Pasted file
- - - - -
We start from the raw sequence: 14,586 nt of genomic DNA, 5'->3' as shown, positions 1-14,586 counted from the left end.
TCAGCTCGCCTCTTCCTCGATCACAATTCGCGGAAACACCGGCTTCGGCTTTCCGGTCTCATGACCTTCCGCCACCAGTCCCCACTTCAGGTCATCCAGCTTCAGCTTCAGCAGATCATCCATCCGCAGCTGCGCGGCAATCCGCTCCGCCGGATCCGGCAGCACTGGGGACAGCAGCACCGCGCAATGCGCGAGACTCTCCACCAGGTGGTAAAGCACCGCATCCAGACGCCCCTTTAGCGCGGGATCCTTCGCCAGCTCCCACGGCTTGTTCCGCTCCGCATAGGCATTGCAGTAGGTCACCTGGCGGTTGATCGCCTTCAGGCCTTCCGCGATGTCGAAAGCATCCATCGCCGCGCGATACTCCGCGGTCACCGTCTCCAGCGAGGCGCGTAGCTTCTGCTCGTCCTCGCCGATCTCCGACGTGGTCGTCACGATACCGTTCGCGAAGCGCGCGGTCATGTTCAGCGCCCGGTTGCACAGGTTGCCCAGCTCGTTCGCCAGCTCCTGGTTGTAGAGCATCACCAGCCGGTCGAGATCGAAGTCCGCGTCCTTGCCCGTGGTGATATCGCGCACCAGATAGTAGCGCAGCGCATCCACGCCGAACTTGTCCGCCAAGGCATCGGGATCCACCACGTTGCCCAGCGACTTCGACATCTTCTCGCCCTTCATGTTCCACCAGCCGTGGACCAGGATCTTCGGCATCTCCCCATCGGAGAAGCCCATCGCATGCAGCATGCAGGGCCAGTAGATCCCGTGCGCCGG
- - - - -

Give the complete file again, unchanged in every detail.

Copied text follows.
We start from the raw sequence: 14,586 nt of genomic DNA, 5'->3' as shown, positions 1-14,586 counted from the left end.
TCAGCTCGCCTCTTCCTCGATCACAATTCGCGGAAACACCGGCTTCGGCTTTCCGGTCTCATGACCTTCCGCCACCAGTCCCCACTTCAGGTCATCCAGCTTCAGCTTCAGCAGATCATCCATCCGCAGCTGCGCGGCAATCCGCTCCGCCGGATCCGGCAGCACTGGGGACAGCAGCACCGCGCAATGCGCGAGACTCTCCACCAGGTGGTAAAGCACCGCATCCAGACGCCCCTTTAGCGCGGGATCCTTCGCCAGCTCCCACGGCTTGTTCCGCTCCGCATAGGCATTGCAGTAGGTCACCTGGCGGTTGATCGCCTTCAGGCCTTCCGCGATGTCGAAAGCATCCATCGCCGCGCGATACTCCGCGGTCACCGTCTCCAGCGAGGCGCGTAGCTTCTGCTCGTCCTCGCCGATCTCCGACGTGGTCGTCACGATACCGTTCGCGAAGCGCGCGGTCATGTTCAGCGCCCGGTTGCACAGGTTGCCCAGCTCGTTCGCCAGCTCCTGGTTGTAGAGCATCACCAGCCGGTCGAGATCGAAGTCCGCGTCCTTGCCCGTGGTGATATCGCGCACCAGATAGTAGCGCAGCGCATCCACGCCGAACTTGTCCGCCAAGGCATCGGGATCCACCACGTTGCCCAGCGACTTCGACATCTTCTCGCCCTTCATGTTCCACCAGCCGTGGACCAGGATCTTCGGCATCTCCCCATCGGAGAAGCCCATCGCATGCAGCATGCAGGGCCAGTAGATCCCGTGCGCCGG